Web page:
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White Feathers

Picture of a white feather

It wasn't an unusual during WW1 for Canadian women to hand out white feathers to men on the street to encourage enlistment in the Canadian Expeditionary Force, as Katherine MacNutt did in my novel during her first encounter with Count Jaggi.

The white feather movement was started in England by Admiral Penrose-Fitzgerald to pressure able bodied men to volunteer for the British Army. The movement quickly spread to Canada and other Commonwealth countries.

One of the inspirations for the movement was the adventure novel The Four Feathers, by British writer A.E.W. Mason. The classic novel recounts the exploits of aristocrat Harry Feversham who had resigned his military commission on the eve of the war. His three closest friends and his fiancée had each given him a white feather denouncing him as a coward. To redeem himself, he goes to Egypt where he has a series of adventures forcing his friends and fiancée to take back the feathers.

During WW1, the play The White Feather was very popular in Canada. Based on the British play The Man Who Stayed Home, by Lechmore Worrall and J. E. Harold Terry, the drawing room melodrama depicted British aristocrat Christopher Brent that everyone believes to be a coward. He was actually a British secret agent whose job was to find and expose a network of German secret agents.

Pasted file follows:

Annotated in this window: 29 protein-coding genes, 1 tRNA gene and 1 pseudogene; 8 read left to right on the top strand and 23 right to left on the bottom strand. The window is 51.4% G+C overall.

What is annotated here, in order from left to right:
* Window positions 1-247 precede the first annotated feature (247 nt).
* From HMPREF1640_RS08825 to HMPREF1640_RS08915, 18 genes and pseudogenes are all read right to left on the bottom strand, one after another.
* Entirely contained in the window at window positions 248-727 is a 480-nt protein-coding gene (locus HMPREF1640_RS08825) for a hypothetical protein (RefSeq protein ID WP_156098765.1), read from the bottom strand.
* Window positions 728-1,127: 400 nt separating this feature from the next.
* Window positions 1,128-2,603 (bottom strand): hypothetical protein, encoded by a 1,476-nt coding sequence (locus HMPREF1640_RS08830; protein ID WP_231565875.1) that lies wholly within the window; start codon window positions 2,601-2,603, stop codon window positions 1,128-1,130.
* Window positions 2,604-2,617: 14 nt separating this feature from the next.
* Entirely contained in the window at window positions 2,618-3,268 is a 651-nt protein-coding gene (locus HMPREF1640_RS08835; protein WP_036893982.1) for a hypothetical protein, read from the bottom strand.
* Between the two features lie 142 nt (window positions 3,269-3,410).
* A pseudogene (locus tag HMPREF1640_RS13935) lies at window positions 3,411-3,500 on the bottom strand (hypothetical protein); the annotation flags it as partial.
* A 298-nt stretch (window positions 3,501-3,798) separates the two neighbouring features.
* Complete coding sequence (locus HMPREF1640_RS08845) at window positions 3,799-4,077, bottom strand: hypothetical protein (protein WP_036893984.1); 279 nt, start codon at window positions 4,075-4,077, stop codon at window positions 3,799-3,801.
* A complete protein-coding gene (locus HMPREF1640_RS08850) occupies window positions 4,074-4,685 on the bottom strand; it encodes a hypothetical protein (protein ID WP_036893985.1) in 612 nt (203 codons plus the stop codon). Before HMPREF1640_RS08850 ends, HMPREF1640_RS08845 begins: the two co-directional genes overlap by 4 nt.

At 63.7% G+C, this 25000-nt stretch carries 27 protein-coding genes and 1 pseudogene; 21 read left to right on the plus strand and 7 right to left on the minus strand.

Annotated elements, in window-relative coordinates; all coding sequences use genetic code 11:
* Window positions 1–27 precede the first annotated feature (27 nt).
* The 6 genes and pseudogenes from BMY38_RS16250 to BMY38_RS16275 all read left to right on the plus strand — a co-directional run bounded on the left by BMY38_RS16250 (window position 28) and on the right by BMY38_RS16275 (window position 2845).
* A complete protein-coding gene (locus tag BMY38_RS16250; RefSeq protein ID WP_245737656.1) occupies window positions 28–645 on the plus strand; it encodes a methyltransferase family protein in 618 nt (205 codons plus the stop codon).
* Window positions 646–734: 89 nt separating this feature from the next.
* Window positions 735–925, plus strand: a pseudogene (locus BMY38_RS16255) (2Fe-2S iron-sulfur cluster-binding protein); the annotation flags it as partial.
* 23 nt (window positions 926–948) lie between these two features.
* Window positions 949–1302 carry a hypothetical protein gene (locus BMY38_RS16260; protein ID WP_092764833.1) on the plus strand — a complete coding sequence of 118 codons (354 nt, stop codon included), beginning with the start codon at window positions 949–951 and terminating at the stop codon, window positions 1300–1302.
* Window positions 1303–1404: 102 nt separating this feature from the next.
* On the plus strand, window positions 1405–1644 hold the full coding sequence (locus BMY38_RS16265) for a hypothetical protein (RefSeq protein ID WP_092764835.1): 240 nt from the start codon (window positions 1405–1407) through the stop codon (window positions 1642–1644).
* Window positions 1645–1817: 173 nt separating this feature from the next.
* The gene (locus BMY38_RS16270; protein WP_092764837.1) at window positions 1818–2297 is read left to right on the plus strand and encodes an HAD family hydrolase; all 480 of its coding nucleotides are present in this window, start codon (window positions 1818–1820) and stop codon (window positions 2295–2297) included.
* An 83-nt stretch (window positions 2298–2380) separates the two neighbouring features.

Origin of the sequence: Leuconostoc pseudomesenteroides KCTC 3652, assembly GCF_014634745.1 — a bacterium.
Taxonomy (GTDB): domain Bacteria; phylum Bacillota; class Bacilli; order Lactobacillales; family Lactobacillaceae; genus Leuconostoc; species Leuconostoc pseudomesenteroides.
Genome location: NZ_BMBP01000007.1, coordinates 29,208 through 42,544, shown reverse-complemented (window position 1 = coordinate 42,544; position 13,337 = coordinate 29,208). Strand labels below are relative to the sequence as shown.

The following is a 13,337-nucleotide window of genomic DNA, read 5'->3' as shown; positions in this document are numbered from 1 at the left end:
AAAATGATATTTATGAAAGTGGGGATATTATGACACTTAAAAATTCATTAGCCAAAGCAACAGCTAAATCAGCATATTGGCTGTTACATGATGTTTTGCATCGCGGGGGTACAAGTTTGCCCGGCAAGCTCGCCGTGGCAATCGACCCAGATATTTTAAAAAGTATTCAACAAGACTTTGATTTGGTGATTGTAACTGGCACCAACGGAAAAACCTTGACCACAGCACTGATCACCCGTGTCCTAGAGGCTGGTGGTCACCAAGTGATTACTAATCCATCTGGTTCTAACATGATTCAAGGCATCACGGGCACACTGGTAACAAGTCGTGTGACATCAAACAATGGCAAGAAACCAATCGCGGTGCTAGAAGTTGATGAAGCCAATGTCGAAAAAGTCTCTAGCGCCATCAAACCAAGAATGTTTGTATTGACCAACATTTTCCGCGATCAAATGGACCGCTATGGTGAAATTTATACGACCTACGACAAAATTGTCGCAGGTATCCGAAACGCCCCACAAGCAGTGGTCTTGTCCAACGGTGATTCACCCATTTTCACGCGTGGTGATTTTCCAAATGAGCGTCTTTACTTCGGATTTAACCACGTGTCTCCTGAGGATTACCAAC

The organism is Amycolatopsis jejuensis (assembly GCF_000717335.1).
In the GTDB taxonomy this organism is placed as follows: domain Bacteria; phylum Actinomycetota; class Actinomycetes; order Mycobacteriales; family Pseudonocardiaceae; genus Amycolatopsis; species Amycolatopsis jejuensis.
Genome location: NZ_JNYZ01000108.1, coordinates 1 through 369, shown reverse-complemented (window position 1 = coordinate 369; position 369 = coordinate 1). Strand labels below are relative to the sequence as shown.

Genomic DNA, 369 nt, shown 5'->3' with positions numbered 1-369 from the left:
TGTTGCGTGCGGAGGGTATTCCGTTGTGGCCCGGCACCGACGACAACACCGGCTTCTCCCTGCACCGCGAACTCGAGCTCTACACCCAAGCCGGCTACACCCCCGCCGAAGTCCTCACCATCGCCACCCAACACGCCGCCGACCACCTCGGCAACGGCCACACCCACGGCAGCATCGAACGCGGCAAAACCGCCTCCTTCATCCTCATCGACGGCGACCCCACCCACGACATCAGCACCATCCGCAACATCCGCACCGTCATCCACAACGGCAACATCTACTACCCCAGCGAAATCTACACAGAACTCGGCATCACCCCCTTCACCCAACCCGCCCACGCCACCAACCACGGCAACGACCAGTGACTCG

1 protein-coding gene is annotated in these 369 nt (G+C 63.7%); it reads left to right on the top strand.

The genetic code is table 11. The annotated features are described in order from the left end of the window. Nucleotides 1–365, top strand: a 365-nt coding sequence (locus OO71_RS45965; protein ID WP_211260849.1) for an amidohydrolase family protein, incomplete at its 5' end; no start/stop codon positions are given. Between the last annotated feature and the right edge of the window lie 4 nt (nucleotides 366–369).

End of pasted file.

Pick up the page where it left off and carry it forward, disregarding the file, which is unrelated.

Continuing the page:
The play reflected the pressure Canadian men had to endure during WW1 if they were not in the military. The pressure to volunteer was enormous, and many felt shamed when they were handed a white feather. So much so that many did volunteer after they had been given one.

However, in their enthusiasm to hand out white feathers inevitably mistakes were made. Young boys barely sixteen and wounded men received white feathers. In one famous incident, a Victoria Cross recipient was given a white feather the same afternoon he had been presented with Britain’s highest award for valour.

The Toronto Daily Star reported that at a recruitment drive in Riverdale Park in Toronto, which had attracted over 100,000, two young ladies had handed out white feathers to the men in the crowd.

For some, the pressure became too great. The Globe and Mail reported in 1915 that a suicide had been attributed to the white feathers. A chauffeur in London, England, had tried to enlist but was rejected because of a weak heart. The constant taunting by women on the street eventually led him to take his life.

The handing out of white feathers reached such a crescendo that the British government started issuing badges for men to wear. The badges were designed to inform women that the men were critical for the war effort.

Sources and further reading


White feather - Wikipedia, the free encyclopedia

Silver War Badge - Wikipedia, the free encyclopedia

In Downton Abbey, male servants are taunted with feathers by women for not going to war. So what's the truth about such cowards and their tormentors, the Feather Girls? | Mail Online